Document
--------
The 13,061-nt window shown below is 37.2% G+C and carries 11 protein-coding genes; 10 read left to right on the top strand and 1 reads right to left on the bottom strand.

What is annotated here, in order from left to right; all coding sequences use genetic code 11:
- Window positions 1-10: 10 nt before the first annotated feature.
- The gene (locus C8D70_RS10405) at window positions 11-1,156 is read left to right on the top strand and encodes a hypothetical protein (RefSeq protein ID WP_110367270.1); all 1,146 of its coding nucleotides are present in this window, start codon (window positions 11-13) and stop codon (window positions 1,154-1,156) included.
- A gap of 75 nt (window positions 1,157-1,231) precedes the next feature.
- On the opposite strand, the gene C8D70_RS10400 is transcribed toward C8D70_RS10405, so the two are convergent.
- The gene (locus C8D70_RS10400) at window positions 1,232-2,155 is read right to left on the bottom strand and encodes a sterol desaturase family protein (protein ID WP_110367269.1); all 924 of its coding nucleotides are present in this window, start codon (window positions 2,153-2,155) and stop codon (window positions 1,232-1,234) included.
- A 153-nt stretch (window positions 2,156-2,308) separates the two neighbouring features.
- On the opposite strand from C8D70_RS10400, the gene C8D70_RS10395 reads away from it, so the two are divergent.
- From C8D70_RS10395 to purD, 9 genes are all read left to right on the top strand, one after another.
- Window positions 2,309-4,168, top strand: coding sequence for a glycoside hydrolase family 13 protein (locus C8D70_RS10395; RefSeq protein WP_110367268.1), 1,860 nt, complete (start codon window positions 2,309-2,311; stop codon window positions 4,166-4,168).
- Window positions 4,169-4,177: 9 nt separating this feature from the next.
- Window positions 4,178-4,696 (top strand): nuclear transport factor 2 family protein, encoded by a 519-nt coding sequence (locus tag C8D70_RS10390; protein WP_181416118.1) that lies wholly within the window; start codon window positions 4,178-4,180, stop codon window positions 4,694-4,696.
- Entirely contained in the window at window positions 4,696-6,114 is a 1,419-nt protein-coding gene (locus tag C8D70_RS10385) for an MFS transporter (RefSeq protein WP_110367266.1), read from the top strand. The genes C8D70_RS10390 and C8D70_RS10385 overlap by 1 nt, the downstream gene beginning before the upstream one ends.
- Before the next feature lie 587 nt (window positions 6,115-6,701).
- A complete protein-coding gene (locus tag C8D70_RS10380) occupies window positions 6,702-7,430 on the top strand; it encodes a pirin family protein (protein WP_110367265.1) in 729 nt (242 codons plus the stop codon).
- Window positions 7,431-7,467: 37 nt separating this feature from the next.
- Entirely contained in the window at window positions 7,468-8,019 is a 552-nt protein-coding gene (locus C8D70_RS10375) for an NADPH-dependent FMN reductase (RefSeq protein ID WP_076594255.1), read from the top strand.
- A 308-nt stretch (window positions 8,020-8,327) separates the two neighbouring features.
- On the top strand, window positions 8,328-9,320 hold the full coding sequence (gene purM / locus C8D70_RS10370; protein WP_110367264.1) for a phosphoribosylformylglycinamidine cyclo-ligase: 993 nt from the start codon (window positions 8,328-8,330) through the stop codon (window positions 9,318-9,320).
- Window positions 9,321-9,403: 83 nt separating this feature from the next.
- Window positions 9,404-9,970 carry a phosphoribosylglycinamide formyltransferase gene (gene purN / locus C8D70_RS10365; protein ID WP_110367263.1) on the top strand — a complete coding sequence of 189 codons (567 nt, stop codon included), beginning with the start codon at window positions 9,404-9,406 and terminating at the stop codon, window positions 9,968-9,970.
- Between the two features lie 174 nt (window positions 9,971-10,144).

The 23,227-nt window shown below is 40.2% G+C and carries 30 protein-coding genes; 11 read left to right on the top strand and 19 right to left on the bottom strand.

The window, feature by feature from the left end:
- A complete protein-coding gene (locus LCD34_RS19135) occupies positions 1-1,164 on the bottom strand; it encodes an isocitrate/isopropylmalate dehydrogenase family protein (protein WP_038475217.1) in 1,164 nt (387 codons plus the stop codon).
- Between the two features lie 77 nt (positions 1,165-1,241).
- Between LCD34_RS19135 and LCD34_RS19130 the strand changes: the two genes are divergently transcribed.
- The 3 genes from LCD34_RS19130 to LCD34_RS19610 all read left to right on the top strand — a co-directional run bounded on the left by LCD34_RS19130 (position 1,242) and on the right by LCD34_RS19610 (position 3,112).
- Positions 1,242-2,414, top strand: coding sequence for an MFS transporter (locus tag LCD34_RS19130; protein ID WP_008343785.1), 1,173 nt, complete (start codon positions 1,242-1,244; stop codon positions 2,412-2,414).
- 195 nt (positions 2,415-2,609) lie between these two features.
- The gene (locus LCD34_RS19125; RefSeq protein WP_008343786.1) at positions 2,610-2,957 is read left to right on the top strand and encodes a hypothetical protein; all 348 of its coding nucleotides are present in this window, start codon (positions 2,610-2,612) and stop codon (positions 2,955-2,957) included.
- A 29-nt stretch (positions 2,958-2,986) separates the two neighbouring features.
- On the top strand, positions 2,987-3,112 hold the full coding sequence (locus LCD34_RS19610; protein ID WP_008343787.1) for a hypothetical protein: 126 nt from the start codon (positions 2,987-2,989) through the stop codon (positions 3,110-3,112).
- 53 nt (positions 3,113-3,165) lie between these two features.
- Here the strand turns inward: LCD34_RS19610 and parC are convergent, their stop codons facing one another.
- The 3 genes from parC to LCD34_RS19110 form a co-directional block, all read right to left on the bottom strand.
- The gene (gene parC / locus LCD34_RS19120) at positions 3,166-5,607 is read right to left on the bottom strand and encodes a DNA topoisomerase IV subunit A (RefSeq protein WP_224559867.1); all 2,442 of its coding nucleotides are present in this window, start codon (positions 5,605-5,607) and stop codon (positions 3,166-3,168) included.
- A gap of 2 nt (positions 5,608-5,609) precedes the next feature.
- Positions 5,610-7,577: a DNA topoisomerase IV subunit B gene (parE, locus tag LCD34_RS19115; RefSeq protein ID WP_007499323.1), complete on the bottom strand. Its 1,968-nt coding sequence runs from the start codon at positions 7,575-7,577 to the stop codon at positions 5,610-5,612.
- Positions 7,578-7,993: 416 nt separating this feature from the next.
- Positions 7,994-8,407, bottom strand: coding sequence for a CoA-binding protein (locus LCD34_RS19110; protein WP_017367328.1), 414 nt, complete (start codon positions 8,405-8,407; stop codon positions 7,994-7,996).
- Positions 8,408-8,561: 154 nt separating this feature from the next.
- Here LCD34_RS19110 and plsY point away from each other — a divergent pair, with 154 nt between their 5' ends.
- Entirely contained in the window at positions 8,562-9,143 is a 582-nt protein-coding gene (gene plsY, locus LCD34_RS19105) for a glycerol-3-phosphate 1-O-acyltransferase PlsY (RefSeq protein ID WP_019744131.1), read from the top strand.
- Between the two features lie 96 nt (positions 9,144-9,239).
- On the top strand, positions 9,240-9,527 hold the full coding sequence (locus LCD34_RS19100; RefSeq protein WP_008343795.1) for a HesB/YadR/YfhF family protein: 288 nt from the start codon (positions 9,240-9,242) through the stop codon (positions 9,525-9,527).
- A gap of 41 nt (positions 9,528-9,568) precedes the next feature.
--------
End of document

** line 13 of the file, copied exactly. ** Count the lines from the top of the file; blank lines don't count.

- Window positions 4,178-4,696 (top strand): nuclear transport factor 2 family protein, encoded by a 519-nt coding sequence (locus tag C8D70_RS10390; protein WP_181416118.1) that lies wholly within the window; start codon window positions 4,178-4,180, stop codon window positions 4,694-4,696.